Council will consider code amendments, enforcement
The Winthrop Town Council isn’t in a hurry to adopt an ordinance that would enable the town to ban outdoor burning including campfires when it would be in the public interest. But the council isn’t dropping the issue either.
At last week’s council meeting, the proposed outdoor burn ban dominated discussion. As before, council members weighed consideration of town residents’ health during smoky times when air quality is bad, versus allowing users of the KOA and Pine Near RV Park campgrounds to have campfires.
As the tourism season is waning, council members decided to continue refining the burn ban. Mayor Sally Ranzau said it’s a “work in progress.”
The topic first came up at a council meeting in September, related to concerns about severe fire conditions and air quality threats, and whether the town could limit burning within its limits. At a previous meeting, the council decided that a proposed ordinance need some fine-tuning and more specificity about conditions under which a burn ban could be declared.
During last week’s meeting, council member Bill McAdow said he met with Okanogan County Fire District 6 Chief Cody Acord to discuss how outdoor burning within the town limits is currently addressed.
McAdow, a volunteer firefighter with District 6, said a review of the town’s existing ordinance suggested that it may be “sufficient the way it is.” According to McAdow, Acord said it would make sense for the town to coordinate any specific burn restrictions with Okanogan County’s burn ban period, usually from late April to mid-October. Twisp links its burn regulations to the county’s, McAdow said.
“That would make it simpler for the public,” McAdow said.
Currently, campgrounds have to file an application to the fire district for an exemption from burning regulations. McAdow said there have been no campfire-related problems at KOA or Pine Near, and the owners of those businesses earlier told the council that they closely monitor conditions and limit campfires when it’s appropriate.
The exemptions can be revoked, McAdow said. He noted that under the current ordinance, which covers all types of illegal burning, violators can be fined between $10 and $500. Penalties should be reconsidered, he said, “because $10 won’t deter anyone.”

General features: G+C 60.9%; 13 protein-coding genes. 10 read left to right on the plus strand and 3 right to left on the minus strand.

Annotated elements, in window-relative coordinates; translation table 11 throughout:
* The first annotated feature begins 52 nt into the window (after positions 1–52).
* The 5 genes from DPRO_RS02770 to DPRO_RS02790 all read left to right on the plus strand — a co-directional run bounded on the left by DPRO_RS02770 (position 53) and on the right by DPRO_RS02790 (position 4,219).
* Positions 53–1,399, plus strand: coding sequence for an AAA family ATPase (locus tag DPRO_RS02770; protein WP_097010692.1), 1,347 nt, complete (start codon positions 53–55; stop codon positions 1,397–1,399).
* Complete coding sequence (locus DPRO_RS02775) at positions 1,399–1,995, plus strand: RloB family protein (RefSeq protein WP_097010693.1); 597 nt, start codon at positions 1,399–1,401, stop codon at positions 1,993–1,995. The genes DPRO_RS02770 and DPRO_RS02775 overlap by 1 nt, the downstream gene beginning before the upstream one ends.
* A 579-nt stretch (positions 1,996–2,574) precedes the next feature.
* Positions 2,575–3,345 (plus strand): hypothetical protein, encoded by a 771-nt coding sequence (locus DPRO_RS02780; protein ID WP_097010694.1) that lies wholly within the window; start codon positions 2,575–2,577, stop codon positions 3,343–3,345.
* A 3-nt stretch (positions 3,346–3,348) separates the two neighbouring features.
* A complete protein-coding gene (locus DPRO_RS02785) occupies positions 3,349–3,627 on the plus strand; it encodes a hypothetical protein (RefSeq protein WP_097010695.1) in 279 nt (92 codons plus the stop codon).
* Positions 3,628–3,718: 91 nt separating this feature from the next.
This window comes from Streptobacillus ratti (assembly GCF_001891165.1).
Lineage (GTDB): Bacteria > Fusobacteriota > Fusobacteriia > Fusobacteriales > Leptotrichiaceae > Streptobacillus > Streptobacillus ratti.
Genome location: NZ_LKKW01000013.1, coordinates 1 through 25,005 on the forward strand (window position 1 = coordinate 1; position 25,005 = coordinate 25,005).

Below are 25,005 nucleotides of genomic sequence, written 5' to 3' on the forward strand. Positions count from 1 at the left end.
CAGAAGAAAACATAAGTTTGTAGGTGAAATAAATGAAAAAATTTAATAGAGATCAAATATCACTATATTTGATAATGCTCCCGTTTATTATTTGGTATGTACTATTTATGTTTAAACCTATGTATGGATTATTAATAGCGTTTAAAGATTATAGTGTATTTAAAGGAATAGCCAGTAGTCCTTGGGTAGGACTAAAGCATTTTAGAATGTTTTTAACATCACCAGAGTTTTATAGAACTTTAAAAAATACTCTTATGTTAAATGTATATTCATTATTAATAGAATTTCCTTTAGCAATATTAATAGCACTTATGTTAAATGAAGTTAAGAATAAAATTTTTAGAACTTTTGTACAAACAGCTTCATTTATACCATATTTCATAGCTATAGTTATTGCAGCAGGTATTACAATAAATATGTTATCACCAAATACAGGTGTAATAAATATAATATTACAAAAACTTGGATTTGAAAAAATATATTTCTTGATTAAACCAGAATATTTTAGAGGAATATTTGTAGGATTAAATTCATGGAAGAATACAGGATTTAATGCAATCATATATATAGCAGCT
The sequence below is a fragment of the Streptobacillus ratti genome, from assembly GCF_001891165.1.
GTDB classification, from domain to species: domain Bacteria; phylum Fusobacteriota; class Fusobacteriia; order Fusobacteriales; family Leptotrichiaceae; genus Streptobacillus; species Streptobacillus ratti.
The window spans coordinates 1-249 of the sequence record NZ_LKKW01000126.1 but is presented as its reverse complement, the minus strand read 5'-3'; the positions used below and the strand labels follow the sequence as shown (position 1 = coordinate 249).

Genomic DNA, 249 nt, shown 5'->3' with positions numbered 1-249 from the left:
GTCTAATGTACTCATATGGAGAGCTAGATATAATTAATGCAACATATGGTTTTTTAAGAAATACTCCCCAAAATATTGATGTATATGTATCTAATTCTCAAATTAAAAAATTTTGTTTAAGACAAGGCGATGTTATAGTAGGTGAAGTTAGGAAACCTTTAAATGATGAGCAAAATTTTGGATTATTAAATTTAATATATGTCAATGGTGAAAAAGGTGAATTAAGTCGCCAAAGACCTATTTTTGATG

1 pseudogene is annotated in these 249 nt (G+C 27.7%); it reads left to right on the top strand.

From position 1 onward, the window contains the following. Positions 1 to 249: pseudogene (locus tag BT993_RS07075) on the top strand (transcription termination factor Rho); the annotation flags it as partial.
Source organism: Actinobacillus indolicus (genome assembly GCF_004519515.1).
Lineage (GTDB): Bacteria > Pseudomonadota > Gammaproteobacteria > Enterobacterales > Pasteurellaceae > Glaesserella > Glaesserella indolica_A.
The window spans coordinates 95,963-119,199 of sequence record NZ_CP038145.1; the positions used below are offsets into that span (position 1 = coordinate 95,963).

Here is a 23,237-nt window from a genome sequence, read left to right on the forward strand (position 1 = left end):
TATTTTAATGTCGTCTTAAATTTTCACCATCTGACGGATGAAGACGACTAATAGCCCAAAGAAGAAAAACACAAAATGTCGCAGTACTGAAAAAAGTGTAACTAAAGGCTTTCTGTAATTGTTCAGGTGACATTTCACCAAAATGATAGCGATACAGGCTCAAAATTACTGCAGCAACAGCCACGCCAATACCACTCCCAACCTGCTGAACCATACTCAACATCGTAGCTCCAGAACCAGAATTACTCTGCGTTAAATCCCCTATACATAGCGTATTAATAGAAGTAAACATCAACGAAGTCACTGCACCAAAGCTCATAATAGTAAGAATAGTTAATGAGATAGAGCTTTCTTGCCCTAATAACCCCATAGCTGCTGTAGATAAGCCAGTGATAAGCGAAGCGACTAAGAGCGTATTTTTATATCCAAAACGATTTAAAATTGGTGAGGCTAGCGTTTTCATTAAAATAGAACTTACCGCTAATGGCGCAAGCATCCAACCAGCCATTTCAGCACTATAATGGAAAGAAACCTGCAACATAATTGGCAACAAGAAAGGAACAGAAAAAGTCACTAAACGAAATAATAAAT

While fire danger is a concern of District 6, air quality is monitored by the state Department of Ecology, which issues alerts and warnings when conditions become hazardous because of smoke. Ranzau said smoke is a problem for town residents during air inversions and stagnant conditions, no matter where the smoke is coming from.
Councilmember Ben Nelson said that “my problem with it is that we have to live with it while visitors can have a fire.”
“We have an obligation to take that into consideration for people who live here,” council member William Kilby agreed.
As to how to make determinations about air quality, Ranzau said the town could refer to existing air quality monitors around the valley that measure particulates.
Councilmember Joseph O’Driscoll said that the campgrounds have been following the rules and “I want to make sure they aren’t getting crucified for that”
“The citizens of the town are under different rules, and that to me is a problem,” Nelson responded, adding that he is concerned about “treating visitors better than residents.”
McAdow noted that as tourism-related businesses, the campgrounds bring revenue into the town.
“I don’t think it’s a whole lot to ask that they not have a campfire,” Kilby said. He said he couldn’t image visitors leaving town over a campfire ban. “People are more reasonable than that,” Kilby said.
“I would like to see the town protect its own citizens,” Ranzau said. She said it may be possible for the Winthrop Marshal’s Office to monitor conditions and let the campgrounds know when campfires are not advisable. The fire district has no enforcement capabilities, but the town does.
“As a town in the West, we should have ordinances and penalties for irresponsible burning,” Nelson said.
Ranzau said the staff will continue working on ordinance language to bring back to the council.